idea to inject some opium which was used to treat diarrhoea into his arm and went
all funny. I think this party went on for two days. At this time we still had our band
and played in night clubs which was lots of fun. But slowly we stopped playing. It was
fun whilst it lasted. Once we played at the local radio station and I think there is even
a recording off it somewhere.

Life was fun I met Yvonne my first girlfriend and I slept with her for the first time. She
was good looking and we lasted for about a year. Her mother was married and living
with a rich American on the Island of Mallorca in Spain. During this time Yvonne was
living with her grandmother. I cannot remember the reason but she had to stay with
her other grandparents which she didn’t like at all somewhere in the outer suburbs of
Berlin. So one day we hatched out a plan for her to run away and move into the
apartment of her mother in West Berlin. It worked out OK and we had a good time
there. When Yvonne went there for a holiday and stayed with her mother I followed
her to Spain and we had three wonderful months there. All good things come to the
end one day and for me it was the result of running out of money, which meant I had

to go back to Germany and find work. When I came back to Mallorca Yvonne had
pissed off with some rich Spaniard. I went back to Germany and saw her a couple of
times after she had come back to Berlin from Spain, however, nothing came of it.

It was at this time that I met my next girlfriend Christine. We lasted from about 1960
to 1967. We had some good and bad times together and at some stage I nearly got
engaged to her. I had even bought engagement rings. We went together on holidays
to Yugoslavia and Sardinia in Italy but in the end she went back to her old boyfriend
Klaus and they even got married later. It was one of the reasons that I decided to
immigrate to Australia. My brother had beaten me to it and went to Australia in May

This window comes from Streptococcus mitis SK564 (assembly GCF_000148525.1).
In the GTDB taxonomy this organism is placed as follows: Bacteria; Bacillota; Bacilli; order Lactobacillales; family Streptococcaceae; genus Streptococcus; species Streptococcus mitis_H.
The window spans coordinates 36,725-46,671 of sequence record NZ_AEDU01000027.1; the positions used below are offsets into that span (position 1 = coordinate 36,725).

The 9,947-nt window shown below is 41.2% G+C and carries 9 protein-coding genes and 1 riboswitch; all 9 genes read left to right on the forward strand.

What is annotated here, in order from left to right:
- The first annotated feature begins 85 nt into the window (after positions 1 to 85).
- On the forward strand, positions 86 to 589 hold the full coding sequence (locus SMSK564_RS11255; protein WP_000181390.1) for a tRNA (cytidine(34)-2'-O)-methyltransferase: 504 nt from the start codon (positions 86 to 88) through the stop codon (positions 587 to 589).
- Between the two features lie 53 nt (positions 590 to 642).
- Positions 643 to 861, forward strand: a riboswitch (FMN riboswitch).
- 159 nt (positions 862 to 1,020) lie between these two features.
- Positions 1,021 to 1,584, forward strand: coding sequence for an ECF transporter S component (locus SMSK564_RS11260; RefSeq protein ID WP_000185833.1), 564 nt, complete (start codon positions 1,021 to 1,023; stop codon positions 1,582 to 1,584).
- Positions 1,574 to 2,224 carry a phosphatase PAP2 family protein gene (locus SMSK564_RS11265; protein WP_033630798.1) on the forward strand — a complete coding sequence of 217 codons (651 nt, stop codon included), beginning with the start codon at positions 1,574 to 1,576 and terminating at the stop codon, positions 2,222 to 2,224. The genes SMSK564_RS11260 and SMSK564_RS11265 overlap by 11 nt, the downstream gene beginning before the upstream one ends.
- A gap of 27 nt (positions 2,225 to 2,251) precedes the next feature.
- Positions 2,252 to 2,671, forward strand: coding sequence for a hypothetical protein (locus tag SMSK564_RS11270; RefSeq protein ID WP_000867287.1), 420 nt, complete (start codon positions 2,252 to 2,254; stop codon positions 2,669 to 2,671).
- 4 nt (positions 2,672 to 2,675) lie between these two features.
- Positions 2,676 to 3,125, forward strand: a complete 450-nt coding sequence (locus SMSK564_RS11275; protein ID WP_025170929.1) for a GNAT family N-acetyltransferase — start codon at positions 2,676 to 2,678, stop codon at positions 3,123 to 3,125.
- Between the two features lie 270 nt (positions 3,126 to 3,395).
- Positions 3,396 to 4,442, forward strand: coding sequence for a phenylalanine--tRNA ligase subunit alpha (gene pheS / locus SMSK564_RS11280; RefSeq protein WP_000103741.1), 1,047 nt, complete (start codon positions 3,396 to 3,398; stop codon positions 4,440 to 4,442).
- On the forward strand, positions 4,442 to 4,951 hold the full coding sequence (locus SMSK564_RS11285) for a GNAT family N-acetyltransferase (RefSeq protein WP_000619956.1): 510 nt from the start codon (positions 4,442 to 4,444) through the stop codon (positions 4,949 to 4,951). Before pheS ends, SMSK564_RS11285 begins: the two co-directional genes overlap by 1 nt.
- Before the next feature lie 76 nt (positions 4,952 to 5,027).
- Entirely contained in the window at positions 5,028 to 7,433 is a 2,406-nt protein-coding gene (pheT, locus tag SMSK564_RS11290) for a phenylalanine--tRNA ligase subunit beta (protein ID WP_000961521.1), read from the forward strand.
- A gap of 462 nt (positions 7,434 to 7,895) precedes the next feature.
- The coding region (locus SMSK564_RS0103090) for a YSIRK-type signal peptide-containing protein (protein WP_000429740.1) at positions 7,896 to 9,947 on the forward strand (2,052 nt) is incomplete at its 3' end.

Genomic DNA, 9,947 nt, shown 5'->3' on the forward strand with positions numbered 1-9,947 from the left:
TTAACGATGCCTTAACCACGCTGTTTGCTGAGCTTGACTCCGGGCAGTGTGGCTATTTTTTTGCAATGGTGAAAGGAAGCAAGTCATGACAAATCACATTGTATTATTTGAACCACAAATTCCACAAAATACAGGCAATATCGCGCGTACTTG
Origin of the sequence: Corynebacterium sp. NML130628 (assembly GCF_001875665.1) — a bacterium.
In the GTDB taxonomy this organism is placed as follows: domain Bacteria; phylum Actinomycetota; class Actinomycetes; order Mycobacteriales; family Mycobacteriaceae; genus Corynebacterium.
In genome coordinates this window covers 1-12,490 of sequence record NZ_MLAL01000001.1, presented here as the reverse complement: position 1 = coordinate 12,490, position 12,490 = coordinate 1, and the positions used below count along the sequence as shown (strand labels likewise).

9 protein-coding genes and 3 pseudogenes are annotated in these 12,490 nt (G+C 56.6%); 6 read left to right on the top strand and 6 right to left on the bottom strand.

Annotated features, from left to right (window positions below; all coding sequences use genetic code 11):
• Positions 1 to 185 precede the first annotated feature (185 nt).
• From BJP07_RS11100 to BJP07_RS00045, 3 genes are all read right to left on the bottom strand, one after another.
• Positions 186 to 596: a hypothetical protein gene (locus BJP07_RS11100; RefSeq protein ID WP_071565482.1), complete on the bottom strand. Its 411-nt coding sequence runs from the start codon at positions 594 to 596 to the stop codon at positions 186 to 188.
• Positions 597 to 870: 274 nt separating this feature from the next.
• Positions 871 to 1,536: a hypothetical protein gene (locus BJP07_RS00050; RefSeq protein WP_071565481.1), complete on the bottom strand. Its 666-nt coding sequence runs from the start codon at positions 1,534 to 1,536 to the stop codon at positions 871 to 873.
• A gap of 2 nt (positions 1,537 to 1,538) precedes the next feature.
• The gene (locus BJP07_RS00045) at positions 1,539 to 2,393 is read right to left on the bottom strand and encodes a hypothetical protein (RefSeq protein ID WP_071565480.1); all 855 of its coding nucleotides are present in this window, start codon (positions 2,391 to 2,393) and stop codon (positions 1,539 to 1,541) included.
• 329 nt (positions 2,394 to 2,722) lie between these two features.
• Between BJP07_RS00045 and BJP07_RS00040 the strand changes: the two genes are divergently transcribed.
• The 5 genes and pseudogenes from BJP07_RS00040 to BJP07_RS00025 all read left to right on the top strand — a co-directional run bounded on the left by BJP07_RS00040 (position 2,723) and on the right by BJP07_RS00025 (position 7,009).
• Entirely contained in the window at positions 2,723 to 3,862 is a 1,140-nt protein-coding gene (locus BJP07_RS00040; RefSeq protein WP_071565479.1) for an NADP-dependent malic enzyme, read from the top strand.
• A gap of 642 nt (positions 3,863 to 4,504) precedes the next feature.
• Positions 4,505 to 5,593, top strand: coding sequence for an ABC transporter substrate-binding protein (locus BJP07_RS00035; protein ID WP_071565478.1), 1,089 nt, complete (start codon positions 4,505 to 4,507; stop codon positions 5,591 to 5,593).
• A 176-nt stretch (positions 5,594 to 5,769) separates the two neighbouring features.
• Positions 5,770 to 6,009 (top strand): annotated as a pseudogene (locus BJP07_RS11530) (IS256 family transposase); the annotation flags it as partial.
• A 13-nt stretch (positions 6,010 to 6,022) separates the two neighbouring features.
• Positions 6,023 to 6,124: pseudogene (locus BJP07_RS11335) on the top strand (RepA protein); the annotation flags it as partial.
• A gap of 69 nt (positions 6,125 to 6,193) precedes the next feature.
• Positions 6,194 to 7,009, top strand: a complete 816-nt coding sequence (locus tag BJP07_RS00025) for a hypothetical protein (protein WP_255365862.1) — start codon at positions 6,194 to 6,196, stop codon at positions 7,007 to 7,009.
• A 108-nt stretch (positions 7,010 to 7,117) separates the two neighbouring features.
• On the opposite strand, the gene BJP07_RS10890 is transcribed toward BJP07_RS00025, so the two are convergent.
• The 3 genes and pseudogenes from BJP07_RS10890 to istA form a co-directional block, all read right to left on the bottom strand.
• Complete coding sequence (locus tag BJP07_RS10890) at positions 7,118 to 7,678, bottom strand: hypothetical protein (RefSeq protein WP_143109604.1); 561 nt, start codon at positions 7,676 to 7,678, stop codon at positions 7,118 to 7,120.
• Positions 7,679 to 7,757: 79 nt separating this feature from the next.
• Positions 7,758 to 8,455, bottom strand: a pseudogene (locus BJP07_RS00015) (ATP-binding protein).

1967. After the breakup with Christine I followed him in September the same year.
He did not know that I was coming and one day in the middle of the night I knocked
on his door in Melbourne after a 56 hour flight from Hamburg in Germany. I stayed
with him for about one month and even got a job for a few weeks. But in the end I
moved on and hitched to Western Australia passing through Adelaide, Ceduna,
Norseman, and Kalgoorlie and wound up in Perth.

Perth in 1967 was a small provincial town. Pubs closed at 6PM and did not open at
all on Sundays. I stayed at the YMCA in the middle of Perth. I had heard there was
lots of money to me made cray fishing. So one day I went to Fremantle which was
then a sleepy port city where nothing moved on Saturdays and Sundays. I remember
a few pubs and an ice-cream parlour in Market Street. I tried to find a job with a cray
boat but since I was not Italian and had no experience I failed and soon after I
decided to go back to Melbourne.

When I stopped over in Kalgoorlie on the way to Perth I had talked to some people in
a pub in Boulder. They were all gold miners from the Goldfields and what they had to
say sounded OK and adventures to me. According to them there was good money to
be made in the goldmines and it all sounded very exciting. So back I went to
Melbourne but this time on the train. I nearly had an affair with a young girl on the
train. Her father owned a big sheep stations and she I was cute because I had a
funny accent. She wanted me to come to a hotel with her when we arrived in
Melbourne. I only remember her because she had false teeth and was quite young.
However, my brother had come to the railway station to pick me up and that was the
end of the affair.